Experience Aboriginal Culture in Western Australia

Published Wednesday, June 27, 2018 in Talking Local

Learn about the world’s oldest continuing culture with a tour

Do you know what the world’s oldest living culture is? It’s the Aboriginals of Australia, and their origins are thought to date back more than 50,000 years.

There are still plenty of people throughout the country practicing the old ways of their ancestors, and you can experience it first-hand with a tour. Visitors to the South-West and Great Southern regions are welcomed with open arms to learn about the food, medicine, language, art and stories that have kept the culture alive for many millennia.

Aboriginal history in the region

The South-West of Western Australia has been home to the Noongar people for an extraordinary amount of time. The territory stretches out in a large triangle from Geraldton, 400km north of Perth, to Cape Leeuwin in the south-west and then over to Esperance in the south-east, a 700km drive from Perth.

The Noongar are made up of many different groups, including the Wadandi, Goreng, Bibbulmun (you might recognise this name from the world-famous Bibbulmun Track, named after the local people) and Mineng.

Joey Williams, Aboriginal Elder and the operator of Poornarti Aboriginal Tours, leads tours around significant locations in the Great Southern Region. Joey’s father, Jack Williams Poornarti, was crucial in the reconciliation process and was awarded the position of a State Living Treasure for his efforts. Poornarti means ‘magic fire stick’ and his kin were Kaarl Poorlanger or ‘the masters of fire ceremony’.

Joey is continuing his father’s legacy of reconciliation and education. Having been a cultural adviser for many years, he decided to broaden his scope to tourists in 2015. With his partner, Catherine Mercer, they offer day tours to the Stirling Ranges (originally named Koikeneruff), Albany (Kinjarling) and Kwoorabup (Denmark). They also lead Soulcamps at Mount Trio and vibrational healing and water nurture tours.

On tour you’ll learn about the ancient culture that endures to this day: stories of the Dreamtime, dance and song, food and medicine, the importance of ceremony and spirit, and the traditional ways of life. With the opportunity for off-the-beaten-track exploration, guests are taken to culturally important sites that are normally inaccessible, including caves, waterholes, campsites, ochre pits, and areas with ancient art.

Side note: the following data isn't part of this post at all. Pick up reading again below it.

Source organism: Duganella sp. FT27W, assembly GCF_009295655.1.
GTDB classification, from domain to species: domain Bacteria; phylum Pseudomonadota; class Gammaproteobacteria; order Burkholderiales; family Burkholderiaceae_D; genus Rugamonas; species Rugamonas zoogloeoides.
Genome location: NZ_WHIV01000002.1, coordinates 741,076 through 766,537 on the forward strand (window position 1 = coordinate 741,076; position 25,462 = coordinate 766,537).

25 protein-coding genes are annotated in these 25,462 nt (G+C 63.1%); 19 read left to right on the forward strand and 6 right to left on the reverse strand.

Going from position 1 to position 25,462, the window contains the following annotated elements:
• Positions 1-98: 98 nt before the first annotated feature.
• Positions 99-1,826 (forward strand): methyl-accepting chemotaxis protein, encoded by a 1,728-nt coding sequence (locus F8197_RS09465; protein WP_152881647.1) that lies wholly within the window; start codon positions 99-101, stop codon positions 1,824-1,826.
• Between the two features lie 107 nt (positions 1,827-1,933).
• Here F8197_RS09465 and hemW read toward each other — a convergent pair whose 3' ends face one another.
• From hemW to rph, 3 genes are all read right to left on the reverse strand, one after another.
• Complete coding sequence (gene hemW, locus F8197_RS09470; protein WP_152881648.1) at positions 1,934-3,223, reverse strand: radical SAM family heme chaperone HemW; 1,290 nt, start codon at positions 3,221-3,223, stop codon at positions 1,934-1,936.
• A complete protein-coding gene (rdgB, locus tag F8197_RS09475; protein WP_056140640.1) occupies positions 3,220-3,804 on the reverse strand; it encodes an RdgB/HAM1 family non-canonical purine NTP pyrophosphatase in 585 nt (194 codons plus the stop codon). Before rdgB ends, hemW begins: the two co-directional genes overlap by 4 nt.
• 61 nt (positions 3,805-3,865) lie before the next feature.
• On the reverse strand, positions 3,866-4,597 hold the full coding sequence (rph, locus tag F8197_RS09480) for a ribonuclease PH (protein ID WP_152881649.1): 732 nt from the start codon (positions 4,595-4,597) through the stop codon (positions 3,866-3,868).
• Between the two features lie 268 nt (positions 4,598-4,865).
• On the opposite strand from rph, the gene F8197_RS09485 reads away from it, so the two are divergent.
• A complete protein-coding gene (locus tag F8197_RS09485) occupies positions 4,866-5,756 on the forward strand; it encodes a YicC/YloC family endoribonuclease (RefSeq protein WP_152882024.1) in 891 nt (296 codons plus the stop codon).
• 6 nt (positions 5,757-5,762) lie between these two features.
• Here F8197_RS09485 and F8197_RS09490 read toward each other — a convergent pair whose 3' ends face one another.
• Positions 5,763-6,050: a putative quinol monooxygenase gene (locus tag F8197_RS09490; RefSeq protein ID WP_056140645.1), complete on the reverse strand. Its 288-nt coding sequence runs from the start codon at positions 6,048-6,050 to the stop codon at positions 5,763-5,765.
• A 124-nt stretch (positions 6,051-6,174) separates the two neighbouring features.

It’s fully immersive experience, Catherine said. “They get to try real bush tucker: pick it, taste it, feel it. They get to take their shoes off, to dance and sing. They also get to sit in the caves, and be part of smudging and reconnection ceremonies.”

It’s a wonderful experience to open people’s eyes up to something they didn’t “see” before, she said. While a rocky, barren landscape may look, well, rocky and barren, it’s actually littered with a huge collection of cultural remnants, and different signs and landmarks that are still used by Aboriginals today. “The culture is all around. Until that’s shown to them, they don’t know it’s there.”

Discovering this hidden landscape and culture is like travelling to another country for most visitors, Joey said. “It’s all a learning journey – I love to open people up to it,” he says. “Why not teach people and show them the oldest culture in the world?”

Poornart Tours

Poornart Tours

Tour: Poornarti Aboriginal Tours

Tours with Joey Williams, Aboriginal Elder of the Goreng and Law Man

The Great Southern Region, including the Stirling Ranges, Albany and Denmark

Website: www.poornarti.com.au



Welcome to Country with Koomal Dreaming

Welcome to Country with Koomal Dreaming at Torpedo Rocks

Tour: Koomal Dreaming Cultural Experiences

Tours with Josh “Koomal” Whiteland, Wadandi custodian

The South-West, including the Cape to Cape and Warren Blackwood area

Website: www.koomaldreaming.com.au


NAIDOC Week: July celebrations

Every July, celebrations are held to celebrate Aboriginal and Torres Strait Islanders; their culture, history, achievements and future. It is an occasion for all Australians to join in, and in 2018 it will be held from 8 to 15 July. There are flag raising ceremonies, art exhibitions, film showings, storytelling sessions, and more. Learn about the week’s festivities, along with other year-round NAIDOC events held throughout WA here.

Western Australia isn’t just a beautiful corner of the world with sublime food, great surf and lush scenery. It’s also home to an incredible cultural legacy. Learn more about the Aboriginals of the South-West region. Browse our list to book your dream holiday home in the region today.


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